I have vowed to find some way to stop spending my holidays by myself. I usually start out telling myself it’s no big deal. I’m lucky I can do whatever I want. I don’t have to coordinate my plans with anyone else. But at some point, I start feeling bad. I cry. I wail about the unfairness of not having parents, husband, or children and living so far from the rest of my family. I drink a beer, watch another episode of “Grey’s Anatomy,” and make dinner for myself, so lonely I can’t stand it. I get a migraine headache.

One of my best friends moved away in May. Another died in January. The rest are busy with their families. This sounds like whining, but I can’t stand it anymore. I need to either move into some kind of group housing or find a way to be with other people on the holidays. Yes, I can drive 1,300 miles to hang out with my brother’s family—and I will for Thanksgiving—but there must be some way to gather closer to home.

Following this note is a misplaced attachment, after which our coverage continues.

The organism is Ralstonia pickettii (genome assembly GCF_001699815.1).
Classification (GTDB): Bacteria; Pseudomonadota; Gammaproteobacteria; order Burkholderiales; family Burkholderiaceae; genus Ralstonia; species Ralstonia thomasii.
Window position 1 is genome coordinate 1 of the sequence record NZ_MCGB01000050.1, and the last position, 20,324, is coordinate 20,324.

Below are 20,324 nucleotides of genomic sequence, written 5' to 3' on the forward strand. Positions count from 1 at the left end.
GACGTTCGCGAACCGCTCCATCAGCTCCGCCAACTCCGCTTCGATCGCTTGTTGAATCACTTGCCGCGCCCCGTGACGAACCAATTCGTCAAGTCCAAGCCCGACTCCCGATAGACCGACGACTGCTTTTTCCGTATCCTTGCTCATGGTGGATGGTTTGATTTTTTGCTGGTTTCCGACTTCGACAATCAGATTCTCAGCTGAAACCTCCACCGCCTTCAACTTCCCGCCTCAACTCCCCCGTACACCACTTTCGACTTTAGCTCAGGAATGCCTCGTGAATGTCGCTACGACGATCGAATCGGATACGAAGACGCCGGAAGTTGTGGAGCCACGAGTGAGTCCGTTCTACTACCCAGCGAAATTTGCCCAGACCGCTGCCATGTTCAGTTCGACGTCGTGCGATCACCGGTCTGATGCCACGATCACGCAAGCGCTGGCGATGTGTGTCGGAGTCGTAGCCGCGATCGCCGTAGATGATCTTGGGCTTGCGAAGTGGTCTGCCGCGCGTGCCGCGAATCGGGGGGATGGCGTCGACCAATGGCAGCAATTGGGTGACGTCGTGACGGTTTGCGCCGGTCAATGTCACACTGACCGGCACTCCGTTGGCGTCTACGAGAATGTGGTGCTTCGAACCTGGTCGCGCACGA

I’m sure I’m not the only one alone on every holiday. Let’s get together. Any Oregon coasties want to join me in a no-more-holidays-alone coalition? Let’s make a pact to keep each other company, share great meals, exchange gifts when appropriate, and do it up right. If someone else will drive, let’s go watch fireworks together next year so it feels less like a war and more like the celebration that was intended. I’ll bring the beer.